I am reading over James Flynn’s book on Arthur Jensen, Race and IQ from 1980. It’s very interesting from a historical perspective, and probably the best description of Jensen’s views writing by someone who disagreed with him. After a long discussion of the interpretation of the Eyferth study of offspring of US soldiers in post-WW2 US occupation of Germany, he notes:

The hereditarian can of course entertain a suspicion that Eyferth made mistakes in the execution of his study or that he had bad luck in his subjects despite scrupulous execution. The best way to prove such a point would be to attempt to replicate the study, a development to be welcomed. No one has done a similar study of the US occupation of Japan or Korea or Vietnam, presumably be-cause they lack indigenous scholars obsessed with IQ and because Oriental languages are not often part of an American social scientist’s education.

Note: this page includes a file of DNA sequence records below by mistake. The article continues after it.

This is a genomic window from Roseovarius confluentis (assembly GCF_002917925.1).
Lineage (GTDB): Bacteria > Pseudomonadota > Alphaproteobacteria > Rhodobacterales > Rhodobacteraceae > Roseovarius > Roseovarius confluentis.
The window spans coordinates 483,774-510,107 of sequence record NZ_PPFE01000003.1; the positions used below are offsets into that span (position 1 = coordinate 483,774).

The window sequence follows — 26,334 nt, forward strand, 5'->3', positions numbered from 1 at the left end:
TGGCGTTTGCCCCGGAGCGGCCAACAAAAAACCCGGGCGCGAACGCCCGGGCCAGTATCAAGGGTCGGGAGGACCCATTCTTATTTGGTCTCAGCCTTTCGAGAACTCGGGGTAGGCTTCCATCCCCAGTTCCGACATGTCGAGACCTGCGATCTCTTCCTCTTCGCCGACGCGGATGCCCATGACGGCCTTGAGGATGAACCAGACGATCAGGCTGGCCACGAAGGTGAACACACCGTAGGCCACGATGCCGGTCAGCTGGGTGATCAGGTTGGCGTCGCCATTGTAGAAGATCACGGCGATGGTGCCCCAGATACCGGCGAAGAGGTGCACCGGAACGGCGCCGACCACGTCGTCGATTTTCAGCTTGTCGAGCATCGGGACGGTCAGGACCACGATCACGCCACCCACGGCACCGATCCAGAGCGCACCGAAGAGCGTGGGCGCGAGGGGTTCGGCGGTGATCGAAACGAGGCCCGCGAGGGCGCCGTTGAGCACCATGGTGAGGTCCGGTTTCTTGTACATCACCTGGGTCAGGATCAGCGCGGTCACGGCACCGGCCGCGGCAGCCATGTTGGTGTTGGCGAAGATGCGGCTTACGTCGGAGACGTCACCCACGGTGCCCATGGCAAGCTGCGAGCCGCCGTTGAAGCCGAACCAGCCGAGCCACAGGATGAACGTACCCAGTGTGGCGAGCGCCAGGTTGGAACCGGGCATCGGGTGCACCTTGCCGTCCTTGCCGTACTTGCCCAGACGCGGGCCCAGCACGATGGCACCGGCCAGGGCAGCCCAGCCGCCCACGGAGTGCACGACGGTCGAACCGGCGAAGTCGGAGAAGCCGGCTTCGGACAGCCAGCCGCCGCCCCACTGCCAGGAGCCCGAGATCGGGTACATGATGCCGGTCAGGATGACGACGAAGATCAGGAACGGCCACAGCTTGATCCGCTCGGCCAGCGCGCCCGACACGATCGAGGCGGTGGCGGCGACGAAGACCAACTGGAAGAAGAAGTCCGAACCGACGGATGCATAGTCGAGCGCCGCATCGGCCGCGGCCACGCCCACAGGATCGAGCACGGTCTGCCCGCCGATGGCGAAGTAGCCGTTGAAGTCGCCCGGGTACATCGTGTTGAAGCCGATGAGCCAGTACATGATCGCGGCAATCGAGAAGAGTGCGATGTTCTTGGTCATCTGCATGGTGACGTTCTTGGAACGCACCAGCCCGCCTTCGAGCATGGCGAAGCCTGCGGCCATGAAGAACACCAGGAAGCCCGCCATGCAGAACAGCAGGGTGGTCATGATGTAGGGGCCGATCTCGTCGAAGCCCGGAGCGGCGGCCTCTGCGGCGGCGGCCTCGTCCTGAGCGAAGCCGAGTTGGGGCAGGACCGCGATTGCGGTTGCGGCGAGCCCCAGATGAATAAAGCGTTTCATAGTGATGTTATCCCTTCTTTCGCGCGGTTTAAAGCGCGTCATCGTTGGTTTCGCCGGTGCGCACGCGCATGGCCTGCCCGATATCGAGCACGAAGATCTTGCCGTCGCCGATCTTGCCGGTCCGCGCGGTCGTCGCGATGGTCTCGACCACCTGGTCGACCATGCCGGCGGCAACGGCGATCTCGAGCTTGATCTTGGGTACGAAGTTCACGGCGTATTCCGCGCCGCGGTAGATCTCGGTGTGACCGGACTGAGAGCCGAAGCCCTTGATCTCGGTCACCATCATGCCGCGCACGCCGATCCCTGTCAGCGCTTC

A curious omission. US soldiers were present in Vietnam for almost 20 years, so there must be lots of mixed offspring, including some by US black soldiers. US occupation of Japan lasted for 7 years. US soldiers have been present in (South) Korea since 1950, so about 68 years. I had a look in Google Scholar for any literature on the topic, but didn’t find much besides a few books of general relevance. I suspect a literature exists, but was published in the local language. I can’t read any of these languages, but by writing this post it’s my hope that a reader can have a look. I will write a few relevant researchers I know from these countries and ask that they have a look.


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